Monday, October 3, 2011

From Tomato to Ketchup ~ A Recipe

Ketchup, catsup... however you spell it, my kids adore it.  The fact that I'm even messing with this sacred food (yes food, not condiment) of theirs is quite risky.  I've tried three recipes.  One was "too spicy," one was "too lacto-fermenty," they weren't puréed enough...  I'm competing with Trader Joe's organic ketchup here.  You'd think a homemade version would be a definite upgrade, but not according to my kids.  Since I haven't been able to exactly replicate their ketchup, I resigned to calling this homemade version (this recipe is as close as I could get to Trader's) "red sauce" or "red dip."  Whichever name will most delight the eater is the name I use.

We received a lot of red tomatoes in our CSA box this week, and we go through ketchup faster than fresh tomatoes, thus this the birth of this recipe.  I broke three standard rules for ketchup-making: I didn't use Roma tomatoes, nor did I peel or seed them.  Why?  Because I was using the tomatoes I had on hand and to save time.  It worked just fine.  So there, standard ketchup.  Can it, ferment it, eat it fresh, it's up to you.  I'll show you how to preserve this "red sauce" two different ways at the bottom of the recipe.

Start off with nine ripe tomatoes of your choice (freedom ketchup!).  Quarter and run them through a blender.  A high-speed one will give you the smoothest results (I use a Vita-Mix).  It took two batches of blending for me.

Then, dump the purée in a large saucepan or even a stock pot.

Blend the onion and pepper and add those to the pot (or, if there's room, blend the onions and peppers with the tomatoes to save time).

Bring it to a rapid boil until it reduces by half.  Turn heat to medium and add all remaining ingredients.  Cover and check periodically to see if it's reached your desired consistency.  This can take one to four hours, depending on how thick you like your ketchup.   On to the official recipe:

Ketchup Made with Fresh Tomatoes
Makes 3 cups
  • 9 medium to large ripe ORGANIC tomatoes of your choice, quartered  Please note:  if you're using chemically-treated tomatoes, you will need to blanch, peel, and seed your tomatoes first.
  • 1 onion, quartered
  • 1 sweet pepper (except I used 2 Anaheim chilies because, well, they came in the CSA box)
  • 1/2 cup apple cider vinegar
  • 4 cloves garlic, minced
  • 1 1/2 teaspoons Celtic sea salt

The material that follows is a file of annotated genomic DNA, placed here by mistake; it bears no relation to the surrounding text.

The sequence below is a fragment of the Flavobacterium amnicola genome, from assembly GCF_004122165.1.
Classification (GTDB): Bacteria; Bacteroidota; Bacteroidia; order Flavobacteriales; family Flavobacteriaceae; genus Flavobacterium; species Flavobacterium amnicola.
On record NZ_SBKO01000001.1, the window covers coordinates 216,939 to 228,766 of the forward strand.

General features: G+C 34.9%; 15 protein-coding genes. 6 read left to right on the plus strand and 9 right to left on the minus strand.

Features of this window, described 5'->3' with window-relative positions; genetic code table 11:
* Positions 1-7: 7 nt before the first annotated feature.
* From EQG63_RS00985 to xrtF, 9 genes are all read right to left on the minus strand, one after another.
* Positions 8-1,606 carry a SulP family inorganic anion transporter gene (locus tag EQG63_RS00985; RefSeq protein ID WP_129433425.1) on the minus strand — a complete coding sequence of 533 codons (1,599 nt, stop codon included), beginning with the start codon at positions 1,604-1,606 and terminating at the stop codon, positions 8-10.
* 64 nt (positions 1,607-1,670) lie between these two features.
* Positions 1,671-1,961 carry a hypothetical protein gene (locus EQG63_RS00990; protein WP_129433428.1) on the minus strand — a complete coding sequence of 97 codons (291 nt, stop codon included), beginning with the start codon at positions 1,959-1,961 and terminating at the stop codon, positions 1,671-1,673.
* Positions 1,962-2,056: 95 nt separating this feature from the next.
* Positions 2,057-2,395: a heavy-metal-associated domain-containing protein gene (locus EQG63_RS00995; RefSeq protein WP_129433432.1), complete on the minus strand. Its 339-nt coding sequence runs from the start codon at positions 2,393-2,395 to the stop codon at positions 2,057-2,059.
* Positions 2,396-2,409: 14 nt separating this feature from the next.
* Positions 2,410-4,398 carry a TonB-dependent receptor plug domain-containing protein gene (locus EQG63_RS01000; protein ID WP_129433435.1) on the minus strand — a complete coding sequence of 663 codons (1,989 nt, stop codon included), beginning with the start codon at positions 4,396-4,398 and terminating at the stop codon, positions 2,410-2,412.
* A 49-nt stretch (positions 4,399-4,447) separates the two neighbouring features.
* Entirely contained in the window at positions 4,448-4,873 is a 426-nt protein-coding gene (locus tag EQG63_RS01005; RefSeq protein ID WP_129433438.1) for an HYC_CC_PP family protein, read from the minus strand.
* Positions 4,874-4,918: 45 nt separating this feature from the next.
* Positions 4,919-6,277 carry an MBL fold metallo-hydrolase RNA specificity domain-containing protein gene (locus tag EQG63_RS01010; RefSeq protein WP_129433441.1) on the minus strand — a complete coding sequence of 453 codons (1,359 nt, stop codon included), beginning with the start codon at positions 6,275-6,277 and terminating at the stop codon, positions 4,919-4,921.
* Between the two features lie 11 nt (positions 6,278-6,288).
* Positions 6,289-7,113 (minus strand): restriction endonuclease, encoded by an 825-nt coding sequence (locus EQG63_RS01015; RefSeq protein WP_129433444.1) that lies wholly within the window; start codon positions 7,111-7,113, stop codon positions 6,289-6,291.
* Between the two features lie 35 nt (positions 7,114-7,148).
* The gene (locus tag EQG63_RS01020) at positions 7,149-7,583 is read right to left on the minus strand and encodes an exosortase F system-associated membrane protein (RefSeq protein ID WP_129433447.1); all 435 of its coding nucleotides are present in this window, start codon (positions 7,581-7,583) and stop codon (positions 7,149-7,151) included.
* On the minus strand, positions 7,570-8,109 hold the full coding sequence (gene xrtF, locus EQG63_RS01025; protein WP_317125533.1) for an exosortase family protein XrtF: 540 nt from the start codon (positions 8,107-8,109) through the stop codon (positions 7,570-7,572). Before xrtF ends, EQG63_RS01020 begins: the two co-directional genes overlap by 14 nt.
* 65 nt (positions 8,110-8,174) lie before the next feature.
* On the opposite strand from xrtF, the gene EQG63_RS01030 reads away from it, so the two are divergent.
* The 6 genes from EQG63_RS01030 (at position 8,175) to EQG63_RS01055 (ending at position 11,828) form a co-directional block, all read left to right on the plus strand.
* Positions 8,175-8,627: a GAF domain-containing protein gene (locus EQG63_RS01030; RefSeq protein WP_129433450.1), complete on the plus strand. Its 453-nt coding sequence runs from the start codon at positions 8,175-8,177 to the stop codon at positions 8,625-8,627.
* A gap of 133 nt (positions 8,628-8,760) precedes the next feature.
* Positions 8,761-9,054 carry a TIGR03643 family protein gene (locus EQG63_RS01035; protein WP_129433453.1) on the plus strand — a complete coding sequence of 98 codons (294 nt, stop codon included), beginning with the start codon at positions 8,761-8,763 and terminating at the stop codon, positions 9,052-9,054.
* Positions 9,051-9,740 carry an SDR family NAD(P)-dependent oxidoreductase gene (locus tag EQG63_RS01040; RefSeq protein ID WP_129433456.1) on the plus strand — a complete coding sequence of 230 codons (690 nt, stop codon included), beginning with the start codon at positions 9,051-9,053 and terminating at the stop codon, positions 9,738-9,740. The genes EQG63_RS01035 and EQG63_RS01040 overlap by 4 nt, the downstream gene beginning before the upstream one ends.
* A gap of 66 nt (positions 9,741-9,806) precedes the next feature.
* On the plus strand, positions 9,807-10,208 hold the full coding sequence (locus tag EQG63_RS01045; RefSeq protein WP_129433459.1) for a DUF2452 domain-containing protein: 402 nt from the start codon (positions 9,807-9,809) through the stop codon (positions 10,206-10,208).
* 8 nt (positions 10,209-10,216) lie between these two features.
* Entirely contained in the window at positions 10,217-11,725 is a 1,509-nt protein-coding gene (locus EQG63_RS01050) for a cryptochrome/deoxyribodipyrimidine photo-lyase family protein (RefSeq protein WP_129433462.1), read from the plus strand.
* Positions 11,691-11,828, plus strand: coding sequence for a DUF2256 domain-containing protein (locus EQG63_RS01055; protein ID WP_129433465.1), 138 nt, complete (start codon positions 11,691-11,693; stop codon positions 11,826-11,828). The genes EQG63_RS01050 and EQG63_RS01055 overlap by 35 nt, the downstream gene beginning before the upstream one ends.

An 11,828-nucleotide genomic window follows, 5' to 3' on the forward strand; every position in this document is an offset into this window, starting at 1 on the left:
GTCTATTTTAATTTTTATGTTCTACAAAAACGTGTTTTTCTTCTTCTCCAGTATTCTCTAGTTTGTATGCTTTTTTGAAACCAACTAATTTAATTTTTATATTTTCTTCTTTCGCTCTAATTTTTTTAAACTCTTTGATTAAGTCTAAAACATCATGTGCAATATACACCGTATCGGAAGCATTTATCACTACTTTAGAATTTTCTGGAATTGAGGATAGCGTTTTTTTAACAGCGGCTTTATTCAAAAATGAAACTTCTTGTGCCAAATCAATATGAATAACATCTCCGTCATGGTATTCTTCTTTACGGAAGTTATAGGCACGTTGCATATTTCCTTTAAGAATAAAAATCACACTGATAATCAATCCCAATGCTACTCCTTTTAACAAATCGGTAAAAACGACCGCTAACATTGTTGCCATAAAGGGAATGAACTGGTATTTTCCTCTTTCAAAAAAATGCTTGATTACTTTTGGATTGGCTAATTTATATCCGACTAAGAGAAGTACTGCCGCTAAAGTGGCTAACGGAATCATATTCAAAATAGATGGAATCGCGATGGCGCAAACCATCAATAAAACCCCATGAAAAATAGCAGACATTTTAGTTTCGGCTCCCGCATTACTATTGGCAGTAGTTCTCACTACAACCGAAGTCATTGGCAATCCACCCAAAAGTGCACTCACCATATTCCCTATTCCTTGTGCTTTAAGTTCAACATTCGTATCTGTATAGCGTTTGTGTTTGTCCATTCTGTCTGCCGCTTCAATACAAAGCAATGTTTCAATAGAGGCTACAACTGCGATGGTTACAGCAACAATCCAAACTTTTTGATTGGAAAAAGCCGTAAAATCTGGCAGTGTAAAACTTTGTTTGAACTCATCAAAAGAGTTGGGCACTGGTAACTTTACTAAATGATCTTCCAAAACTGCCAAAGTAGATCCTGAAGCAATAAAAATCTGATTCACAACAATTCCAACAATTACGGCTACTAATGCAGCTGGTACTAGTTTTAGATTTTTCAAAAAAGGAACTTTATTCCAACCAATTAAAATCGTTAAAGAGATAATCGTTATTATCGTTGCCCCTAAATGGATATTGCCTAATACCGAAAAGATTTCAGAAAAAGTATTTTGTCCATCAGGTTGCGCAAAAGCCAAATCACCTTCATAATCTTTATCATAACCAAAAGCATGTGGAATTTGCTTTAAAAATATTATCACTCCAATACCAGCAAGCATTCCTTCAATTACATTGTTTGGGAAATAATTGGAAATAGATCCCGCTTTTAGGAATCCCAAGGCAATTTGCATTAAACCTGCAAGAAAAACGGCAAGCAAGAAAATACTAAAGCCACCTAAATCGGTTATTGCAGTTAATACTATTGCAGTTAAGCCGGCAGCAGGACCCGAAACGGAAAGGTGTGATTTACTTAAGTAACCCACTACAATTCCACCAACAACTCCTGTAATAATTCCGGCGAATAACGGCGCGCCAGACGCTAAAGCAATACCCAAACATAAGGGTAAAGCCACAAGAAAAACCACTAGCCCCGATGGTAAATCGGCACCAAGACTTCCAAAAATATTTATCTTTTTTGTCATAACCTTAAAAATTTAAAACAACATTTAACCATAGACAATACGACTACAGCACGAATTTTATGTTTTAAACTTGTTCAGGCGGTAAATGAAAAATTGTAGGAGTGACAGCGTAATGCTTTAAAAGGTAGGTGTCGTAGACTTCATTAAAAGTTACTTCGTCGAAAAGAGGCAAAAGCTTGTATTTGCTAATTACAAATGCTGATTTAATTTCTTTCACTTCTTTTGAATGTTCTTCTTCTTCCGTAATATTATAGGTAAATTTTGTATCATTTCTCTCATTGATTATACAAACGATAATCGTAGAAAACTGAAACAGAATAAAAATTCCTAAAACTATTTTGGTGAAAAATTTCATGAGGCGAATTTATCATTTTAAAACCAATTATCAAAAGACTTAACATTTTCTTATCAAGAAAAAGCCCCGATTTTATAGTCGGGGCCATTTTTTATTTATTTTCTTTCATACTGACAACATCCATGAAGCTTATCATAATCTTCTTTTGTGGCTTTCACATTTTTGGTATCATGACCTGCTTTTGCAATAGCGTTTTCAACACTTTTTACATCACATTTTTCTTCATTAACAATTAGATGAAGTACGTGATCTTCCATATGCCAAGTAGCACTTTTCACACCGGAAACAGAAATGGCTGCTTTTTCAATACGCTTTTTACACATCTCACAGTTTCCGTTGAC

• 1 teaspoon dry mustard
  • 1/2 teaspoon cinnamon
  • 1/8 teaspoon cloves
  • 1/8 teaspoon allspice
  • 1/8 teaspoon cayenne powder
  • 1/2 cup sweetener of your choice (honey, grade B maple syrup, or rapadura)
  1. Blend tomatoes, peppers, and onion (preferably through a high-speed blender).  This might need to happen in two or more batches.  Pour in a large saucepan or stock pot and bring to a rapid boil.  Allow purée to reduce to about half, stirring often.
  2. Turn heat to medium and add remaining ingredients.  Cover and check periodically to see if it's reached your desired consistency.  This can take 1-4 hours depending on how thick you'd like your ketchup to be.  Store in fridge or double the recipe if you'd like to preserve some.

To Lacto-Ferment:
Decrease vinegar to 2 tablespoons and add 1/4 cup whey (not the powdered kind) to the end, cooled product.  Stir and leave at least 1 inch of space between the ketchup and the top of the jar.  Cover and sit on the countertop for three days, then store in the fridge (or a root cellar if you're blessed enough to have one).

Do you have a favorite ketchup recipe?  Are there certain seasonings you simply can't do without in yours?  I'd love to hear about it if you do.  Happy ketchup-making!

I'm sharing this at Barn Hop, Monday Mania, Traditional Tuesday, Real Food Wednesday, Pennywise Platter, Fresh Bites Friday, Fight Back Friday, & Simple Lives Thursday.


  1. Sounds good! I've been meaning to make my own some time. I'll have to see if the farm where I go has tomatoes!

  2. I had the same problem- while the homemade ketchup tastes good for my boys it just doesn't compare to store brought ketchup. Do you use "the dip" on the same things you use store brought ketchup on?

  3. Yep, that's what I do. It helps when we "run out of ketchup," so there's no other alternative and they begin to get more used to the good, homemade kind. :)

  4. Great recipe and pictures. I've always wanted to do this. I am putting it on my list of homemade things to make. I actually referenced this post in mine today because I did a post on baked fries with real fat. You can see it here:

  5. I recently made homemade ketchup for the first time - its so, so good. I used a slightly different recipe that turned out really well (posted here: - but I'm really curious to try a fermented version! How does fermented ketchup taste, for someone used to the canned kind?

  6. This looks like an EXCELLENT ketchup recipe. I'll definitely give it a try!

  7. I actually can't stand commercial ketchup but love homemade :) This is a great basic recipe!

  8. I have canned many cans would I use for this recipe? Thanks!

  9. I'd use 2 15-oz. cans. :)

  10. Can I can the fermented ketchup? Sorry if this is an obvious answer. I'm new to the fermentation thing ;) If love to get this going! Thanks for the recipe!

  11. I wouldn't can the fermented kind; just to be on the safe side.


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